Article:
In the x86 space, Meltdown absolutely was down to one company apparently deciding to over-optimize for performance.
I can't find it now, but I remember reading a thread from (I think) the OpenBSD devs about how the Intel MMU documentation described fairly sane behaviours and how far the reality deviated from the documentation.
Serious weasel wording, outside of x86 space every other high end architecture also had Meltdown issues, ARM, and IBM's POWER and mainframe designs.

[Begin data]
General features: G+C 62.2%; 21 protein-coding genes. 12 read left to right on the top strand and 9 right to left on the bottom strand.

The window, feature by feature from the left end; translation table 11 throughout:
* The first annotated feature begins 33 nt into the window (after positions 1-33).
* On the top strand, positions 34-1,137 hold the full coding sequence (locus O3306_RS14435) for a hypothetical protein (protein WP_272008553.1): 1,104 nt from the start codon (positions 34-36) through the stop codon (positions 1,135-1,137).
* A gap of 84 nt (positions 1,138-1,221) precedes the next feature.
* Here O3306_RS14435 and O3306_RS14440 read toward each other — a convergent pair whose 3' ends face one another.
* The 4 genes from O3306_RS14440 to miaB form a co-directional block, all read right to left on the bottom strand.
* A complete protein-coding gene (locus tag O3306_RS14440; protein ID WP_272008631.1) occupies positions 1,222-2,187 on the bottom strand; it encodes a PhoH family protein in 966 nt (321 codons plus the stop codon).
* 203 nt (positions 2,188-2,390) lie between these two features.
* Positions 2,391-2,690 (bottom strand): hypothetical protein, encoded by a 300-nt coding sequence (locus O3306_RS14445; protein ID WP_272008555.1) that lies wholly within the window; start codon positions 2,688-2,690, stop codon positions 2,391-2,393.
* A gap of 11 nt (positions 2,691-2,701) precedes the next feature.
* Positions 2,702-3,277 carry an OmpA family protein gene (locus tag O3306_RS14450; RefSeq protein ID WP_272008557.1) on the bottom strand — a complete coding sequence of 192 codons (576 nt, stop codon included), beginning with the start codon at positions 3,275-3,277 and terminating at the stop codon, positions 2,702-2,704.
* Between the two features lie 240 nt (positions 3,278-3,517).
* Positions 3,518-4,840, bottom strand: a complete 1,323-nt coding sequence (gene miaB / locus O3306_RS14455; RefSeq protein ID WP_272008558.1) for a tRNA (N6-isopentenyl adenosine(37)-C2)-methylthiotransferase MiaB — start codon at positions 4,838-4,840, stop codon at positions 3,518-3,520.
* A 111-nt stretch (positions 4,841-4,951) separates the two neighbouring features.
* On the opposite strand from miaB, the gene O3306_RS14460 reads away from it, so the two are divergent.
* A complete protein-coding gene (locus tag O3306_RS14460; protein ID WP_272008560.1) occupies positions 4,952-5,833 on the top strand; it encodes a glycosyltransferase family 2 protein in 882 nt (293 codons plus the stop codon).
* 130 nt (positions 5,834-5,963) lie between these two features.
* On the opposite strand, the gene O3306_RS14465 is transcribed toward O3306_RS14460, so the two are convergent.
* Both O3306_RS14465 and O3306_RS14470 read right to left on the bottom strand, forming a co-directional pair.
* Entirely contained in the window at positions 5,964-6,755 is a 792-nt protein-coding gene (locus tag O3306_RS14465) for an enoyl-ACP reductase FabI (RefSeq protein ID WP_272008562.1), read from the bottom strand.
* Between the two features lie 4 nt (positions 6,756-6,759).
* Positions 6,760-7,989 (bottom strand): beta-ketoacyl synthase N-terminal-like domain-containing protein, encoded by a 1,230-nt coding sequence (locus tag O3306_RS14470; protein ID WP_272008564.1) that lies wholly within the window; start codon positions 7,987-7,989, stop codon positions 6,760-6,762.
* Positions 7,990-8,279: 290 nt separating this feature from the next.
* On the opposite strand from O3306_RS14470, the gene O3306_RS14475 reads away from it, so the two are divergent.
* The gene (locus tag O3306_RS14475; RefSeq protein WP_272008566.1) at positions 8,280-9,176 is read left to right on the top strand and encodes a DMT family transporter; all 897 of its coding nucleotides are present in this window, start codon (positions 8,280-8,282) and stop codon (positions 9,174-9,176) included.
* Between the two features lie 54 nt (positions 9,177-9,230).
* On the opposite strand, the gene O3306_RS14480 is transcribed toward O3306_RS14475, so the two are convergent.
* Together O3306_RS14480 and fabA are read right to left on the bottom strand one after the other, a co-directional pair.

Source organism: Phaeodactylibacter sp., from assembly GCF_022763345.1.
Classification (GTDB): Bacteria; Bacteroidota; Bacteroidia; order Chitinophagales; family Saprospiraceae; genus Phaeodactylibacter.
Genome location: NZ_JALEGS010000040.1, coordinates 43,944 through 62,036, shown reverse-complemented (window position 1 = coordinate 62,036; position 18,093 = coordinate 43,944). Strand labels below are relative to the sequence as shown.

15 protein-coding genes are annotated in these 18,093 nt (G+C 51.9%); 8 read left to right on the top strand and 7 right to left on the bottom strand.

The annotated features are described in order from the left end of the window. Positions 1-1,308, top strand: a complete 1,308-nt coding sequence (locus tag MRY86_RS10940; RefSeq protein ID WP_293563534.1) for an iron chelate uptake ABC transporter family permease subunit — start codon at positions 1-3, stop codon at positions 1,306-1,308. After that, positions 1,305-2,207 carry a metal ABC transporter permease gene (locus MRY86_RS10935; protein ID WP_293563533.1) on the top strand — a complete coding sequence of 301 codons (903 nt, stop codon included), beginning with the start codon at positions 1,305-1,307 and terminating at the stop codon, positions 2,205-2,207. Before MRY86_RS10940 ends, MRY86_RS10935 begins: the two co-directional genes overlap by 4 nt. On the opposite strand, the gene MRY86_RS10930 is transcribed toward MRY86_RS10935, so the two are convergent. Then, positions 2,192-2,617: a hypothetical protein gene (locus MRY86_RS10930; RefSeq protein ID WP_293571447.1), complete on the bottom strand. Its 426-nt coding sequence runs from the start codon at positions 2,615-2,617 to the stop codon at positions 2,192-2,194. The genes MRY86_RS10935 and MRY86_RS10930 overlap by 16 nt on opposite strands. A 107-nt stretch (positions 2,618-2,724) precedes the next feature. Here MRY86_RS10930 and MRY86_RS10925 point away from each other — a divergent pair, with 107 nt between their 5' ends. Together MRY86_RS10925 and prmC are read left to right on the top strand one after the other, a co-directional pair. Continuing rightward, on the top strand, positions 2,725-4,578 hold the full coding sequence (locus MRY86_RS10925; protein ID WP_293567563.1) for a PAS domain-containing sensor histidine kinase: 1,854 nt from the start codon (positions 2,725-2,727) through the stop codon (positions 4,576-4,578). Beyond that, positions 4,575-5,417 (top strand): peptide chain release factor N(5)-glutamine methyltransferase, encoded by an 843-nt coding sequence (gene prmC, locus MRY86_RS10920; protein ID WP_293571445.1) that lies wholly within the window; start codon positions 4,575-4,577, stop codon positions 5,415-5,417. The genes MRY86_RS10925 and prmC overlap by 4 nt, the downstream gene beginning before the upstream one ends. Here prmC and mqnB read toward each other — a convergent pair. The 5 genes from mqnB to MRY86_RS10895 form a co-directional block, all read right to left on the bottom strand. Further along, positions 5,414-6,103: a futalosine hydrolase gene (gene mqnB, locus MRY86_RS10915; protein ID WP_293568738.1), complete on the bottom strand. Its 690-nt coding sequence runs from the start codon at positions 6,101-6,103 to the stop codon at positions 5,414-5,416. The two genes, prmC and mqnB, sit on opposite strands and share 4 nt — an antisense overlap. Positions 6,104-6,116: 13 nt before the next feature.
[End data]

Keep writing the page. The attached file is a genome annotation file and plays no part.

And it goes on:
ARM is actually a good target with a number of their newest designs using out-of-order speculative execution with Spectre vulnerabilities and their owning mobile space outside of notebooks, one of the newest even being vulnerable to Meltdown, but the significant headline worthy instances tend to come in much more locked down devices. Speed is also an issue, everything else being equal, the faster the chip, the faster data exfiltration proofs of concept will work.